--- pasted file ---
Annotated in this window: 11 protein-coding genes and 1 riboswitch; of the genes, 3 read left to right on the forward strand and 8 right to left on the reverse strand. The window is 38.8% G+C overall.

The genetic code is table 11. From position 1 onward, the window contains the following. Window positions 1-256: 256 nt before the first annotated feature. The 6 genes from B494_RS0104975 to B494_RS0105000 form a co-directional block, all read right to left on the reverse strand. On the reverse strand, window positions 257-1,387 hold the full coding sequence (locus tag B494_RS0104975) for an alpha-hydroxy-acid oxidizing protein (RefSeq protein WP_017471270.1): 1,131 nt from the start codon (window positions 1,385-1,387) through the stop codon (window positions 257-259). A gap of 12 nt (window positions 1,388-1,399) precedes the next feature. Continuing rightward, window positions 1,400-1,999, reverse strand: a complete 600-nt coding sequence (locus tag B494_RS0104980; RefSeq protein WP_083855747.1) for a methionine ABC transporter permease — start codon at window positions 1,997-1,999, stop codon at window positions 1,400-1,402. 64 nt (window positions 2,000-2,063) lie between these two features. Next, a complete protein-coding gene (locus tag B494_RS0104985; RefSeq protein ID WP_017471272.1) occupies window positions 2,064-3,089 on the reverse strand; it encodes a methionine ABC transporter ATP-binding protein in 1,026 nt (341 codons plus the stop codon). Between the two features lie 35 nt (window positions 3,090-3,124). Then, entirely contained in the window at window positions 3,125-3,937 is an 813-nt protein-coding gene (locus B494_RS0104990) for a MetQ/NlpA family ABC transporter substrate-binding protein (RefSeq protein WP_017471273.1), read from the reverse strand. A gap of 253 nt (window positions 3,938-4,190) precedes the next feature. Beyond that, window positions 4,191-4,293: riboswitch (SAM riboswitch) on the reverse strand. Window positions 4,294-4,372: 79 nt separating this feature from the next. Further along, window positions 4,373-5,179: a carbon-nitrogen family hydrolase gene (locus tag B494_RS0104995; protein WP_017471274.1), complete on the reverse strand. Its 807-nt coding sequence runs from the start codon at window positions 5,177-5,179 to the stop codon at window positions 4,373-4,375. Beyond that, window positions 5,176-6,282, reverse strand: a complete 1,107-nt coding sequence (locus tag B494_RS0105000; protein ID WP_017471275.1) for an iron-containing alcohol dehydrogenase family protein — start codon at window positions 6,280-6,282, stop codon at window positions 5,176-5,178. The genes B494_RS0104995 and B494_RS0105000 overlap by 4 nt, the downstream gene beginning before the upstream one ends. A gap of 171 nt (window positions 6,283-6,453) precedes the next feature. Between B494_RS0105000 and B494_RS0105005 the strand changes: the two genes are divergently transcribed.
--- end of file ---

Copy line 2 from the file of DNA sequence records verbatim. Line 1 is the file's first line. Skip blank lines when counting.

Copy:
The genetic code is table 11. From position 1 onward, the window contains the following. Window positions 1-256: 256 nt before the first annotated feature. The 6 genes from B494_RS0104975 to B494_RS0105000 form a co-directional block, all read right to left on the reverse strand. On the reverse strand, window positions 257-1,387 hold the full coding sequence (locus tag B494_RS0104975) for an alpha-hydroxy-acid oxidizing protein (RefSeq protein WP_017471270.1): 1,131 nt from the start codon (window positions 1,385-1,387) through the stop codon (window positions 257-259). A gap of 12 nt (window positions 1,388-1,399) precedes the next feature. Continuing rightward, window positions 1,400-1,999, reverse strand: a complete 600-nt coding sequence (locus tag B494_RS0104980; RefSeq protein WP_083855747.1) for a methionine ABC transporter permease — start codon at window positions 1,997-1,999, stop codon at window positions 1,400-1,402. 64 nt (window positions 2,000-2,063) lie between these two features. Next, a complete protein-coding gene (locus tag B494_RS0104985; RefSeq protein ID WP_017471272.1) occupies window positions 2,064-3,089 on the reverse strand; it encodes a methionine ABC transporter ATP-binding protein in 1,026 nt (341 codons plus the stop codon). Between the two features lie 35 nt (window positions 3,090-3,124). Then, entirely contained in the window at window positions 3,125-3,937 is an 813-nt protein-coding gene (locus B494_RS0104990) for a MetQ/NlpA family ABC transporter substrate-binding protein (RefSeq protein WP_017471273.1), read from the reverse strand. A gap of 253 nt (window positions 3,938-4,190) precedes the next feature. Beyond that, window positions 4,191-4,293: riboswitch (SAM riboswitch) on the reverse strand. Window positions 4,294-4,372: 79 nt separating this feature from the next. Further along, window positions 4,373-5,179: a carbon-nitrogen family hydrolase gene (locus tag B494_RS0104995; protein WP_017471274.1), complete on the reverse strand. Its 807-nt coding sequence runs from the start codon at window positions 5,177-5,179 to the stop codon at window positions 4,373-4,375. Beyond that, window positions 5,176-6,282, reverse strand: a complete 1,107-nt coding sequence (locus tag B494_RS0105000; protein ID WP_017471275.1) for an iron-containing alcohol dehydrogenase family protein — start codon at window positions 6,280-6,282, stop codon at window positions 5,176-5,178. The genes B494_RS0104995 and B494_RS0105000 overlap by 4 nt, the downstream gene beginning before the upstream one ends. A gap of 171 nt (window positions 6,283-6,453) precedes the next feature. Between B494_RS0105000 and B494_RS0105005 the strand changes: the two genes are divergently transcribed.